Last year, the NDA government launched its flagship program to develop 100 smart cities across India. But Indian cities still have a long way to go before they become smart.
A survey of 21 cities carried out by Bangalore based advocacy group Janaagraha Centre for Citizenship and Democracy found Indian cities continue to fare poorly -- scoring in the range of 2 to 4.2 on 10, as against the global benchmarks of London and New York, which have scored 9.4 and 9.7 respectively on various urban governance indicators.
“These scores imply that Indian cities are grossly under-prepared to deliver a high quality of life that is sustainable in the long term. This is particularly worrisome, given the rapid pace of urbanisation in India and the huge backlog in public service delivery,” states the Annual Survey of India’s City-Systems report.
Of the 21 cities, Mumbai with an overall score of 4.2 has been ranked at the top for investing adequate funds in public infrastructure and services, having skilled manpower to run its municipalities, using information technology for governance and encouraging citizen’s participation among others.
Chandigarh is at the bottom of the list. Delhi is ranked 6th. The national capital fares poorly, scoring 0.9 out of 10 for failing to implement the city’s master plan successfully.
“Today, more than 30% of Delhi’s population lives in illegal settlements. Since the 1960s, Delhi’s flawed masterplans with insufficient allocation for low-cost housing have led to the mushrooming of illegal housing colonies in the face large-scale migration from neighbouring states,” the report states.
In Mumbai there is distortion of heritage conservation in urban planning. In fact, a majority of the 21 cities fare pathetically when it comes to implementing their respective cities master plan. Besides Delhi, Hyderabad, Jaipur, Kolkata and Mumbai have also scored 0.9 out of 10. In contrast London and New York have scores 9 and 9.5 on this count.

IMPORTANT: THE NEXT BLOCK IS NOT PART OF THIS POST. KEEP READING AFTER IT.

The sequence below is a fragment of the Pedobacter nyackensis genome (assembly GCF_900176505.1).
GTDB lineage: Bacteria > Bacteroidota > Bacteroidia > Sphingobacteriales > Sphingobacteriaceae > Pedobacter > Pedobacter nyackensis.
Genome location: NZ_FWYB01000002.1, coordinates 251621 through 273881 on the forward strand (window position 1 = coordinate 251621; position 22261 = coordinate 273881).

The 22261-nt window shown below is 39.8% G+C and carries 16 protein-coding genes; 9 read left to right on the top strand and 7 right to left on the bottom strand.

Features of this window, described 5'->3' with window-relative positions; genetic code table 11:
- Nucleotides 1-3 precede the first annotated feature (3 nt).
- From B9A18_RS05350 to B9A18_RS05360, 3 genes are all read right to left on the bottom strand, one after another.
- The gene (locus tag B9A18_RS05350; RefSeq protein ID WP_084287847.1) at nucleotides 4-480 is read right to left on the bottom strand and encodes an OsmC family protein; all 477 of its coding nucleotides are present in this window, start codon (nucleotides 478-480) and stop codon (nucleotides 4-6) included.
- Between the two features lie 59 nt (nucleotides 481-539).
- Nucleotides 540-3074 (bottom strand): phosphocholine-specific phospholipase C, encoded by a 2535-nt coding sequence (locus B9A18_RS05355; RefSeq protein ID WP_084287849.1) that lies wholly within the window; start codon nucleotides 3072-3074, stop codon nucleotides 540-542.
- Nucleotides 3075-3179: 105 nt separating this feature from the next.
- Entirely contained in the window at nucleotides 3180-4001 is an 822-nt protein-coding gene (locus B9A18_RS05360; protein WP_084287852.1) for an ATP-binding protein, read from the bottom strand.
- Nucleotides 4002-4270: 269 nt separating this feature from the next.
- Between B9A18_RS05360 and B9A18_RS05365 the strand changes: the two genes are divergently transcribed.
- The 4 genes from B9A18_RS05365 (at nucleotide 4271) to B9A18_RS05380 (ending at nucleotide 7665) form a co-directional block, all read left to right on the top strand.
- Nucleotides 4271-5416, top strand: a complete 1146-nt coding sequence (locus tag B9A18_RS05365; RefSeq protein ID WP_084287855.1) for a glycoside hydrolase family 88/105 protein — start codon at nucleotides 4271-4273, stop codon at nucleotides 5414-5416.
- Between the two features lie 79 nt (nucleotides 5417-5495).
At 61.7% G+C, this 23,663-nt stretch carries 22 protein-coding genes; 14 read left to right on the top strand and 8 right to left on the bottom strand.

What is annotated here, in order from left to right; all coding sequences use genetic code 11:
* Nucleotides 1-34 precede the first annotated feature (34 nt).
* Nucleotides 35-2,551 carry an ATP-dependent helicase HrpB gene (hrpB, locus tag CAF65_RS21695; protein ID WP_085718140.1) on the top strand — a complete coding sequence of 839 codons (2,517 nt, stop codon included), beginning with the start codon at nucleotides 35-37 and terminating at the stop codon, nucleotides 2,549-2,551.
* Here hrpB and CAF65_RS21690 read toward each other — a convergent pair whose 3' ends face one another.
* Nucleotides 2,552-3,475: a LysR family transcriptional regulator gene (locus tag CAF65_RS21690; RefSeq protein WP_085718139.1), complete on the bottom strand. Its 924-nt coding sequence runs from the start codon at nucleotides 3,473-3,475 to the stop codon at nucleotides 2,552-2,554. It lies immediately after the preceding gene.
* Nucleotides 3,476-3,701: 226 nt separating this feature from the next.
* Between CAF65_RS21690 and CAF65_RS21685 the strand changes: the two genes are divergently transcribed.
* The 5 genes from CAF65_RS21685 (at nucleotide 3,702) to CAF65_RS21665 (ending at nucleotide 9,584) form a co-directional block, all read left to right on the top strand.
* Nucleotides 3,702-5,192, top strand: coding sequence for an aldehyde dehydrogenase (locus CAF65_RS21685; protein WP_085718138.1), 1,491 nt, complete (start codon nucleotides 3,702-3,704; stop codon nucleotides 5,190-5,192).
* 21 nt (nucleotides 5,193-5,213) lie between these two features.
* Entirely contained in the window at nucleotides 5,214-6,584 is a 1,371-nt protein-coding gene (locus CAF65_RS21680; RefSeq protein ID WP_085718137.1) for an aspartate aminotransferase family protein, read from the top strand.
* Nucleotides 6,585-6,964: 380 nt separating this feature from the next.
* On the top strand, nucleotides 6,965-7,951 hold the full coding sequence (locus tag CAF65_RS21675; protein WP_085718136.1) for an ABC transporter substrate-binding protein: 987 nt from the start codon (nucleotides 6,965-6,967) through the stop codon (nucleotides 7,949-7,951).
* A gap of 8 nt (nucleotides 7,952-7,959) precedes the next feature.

Similarly, the survey found that none of the 21 cities have an effective mechanism in place to deter master plan violation with all cities scoring zero.
“The survey does not focus on the dysfunctional aspects of Indian cities that stare out at citizens-the potholed roads, lack of 24x7 water supply or over-stretched public transport. It seeks to highlight the flawed legislations, policies, processes and practices that lie at the root of these issues,” Srikanth Viswanathan, Jaanagraha’s Coordinator (Advocacy).
A majority of the 21 cities lack skilled manpower in the municipalities with many having large scale vacancies, the survey found. Patna, for instance has 64 % vacancy in its municipal corporation followed by Bangalore (52%) and Mumbai (21%). Lack of adequate number of skilled staff in municipalities could lead to lower property tax collections and own revenues, which affect a city’s financial resources
“Our work has led us to the firm belief that there are a common set of root causes that underlie most quality of life challenges in our cities. Unless we address these root causes of poor spatial planning and political leadership, our quality of life is unlikely to change,” Viswanathan added.
The report recommends amending the planning laws, constituting a metropolitan planning committee anchored by municipal elected representatives for formulating city’s metropolitan plan among others to address the deficiencies in city planning.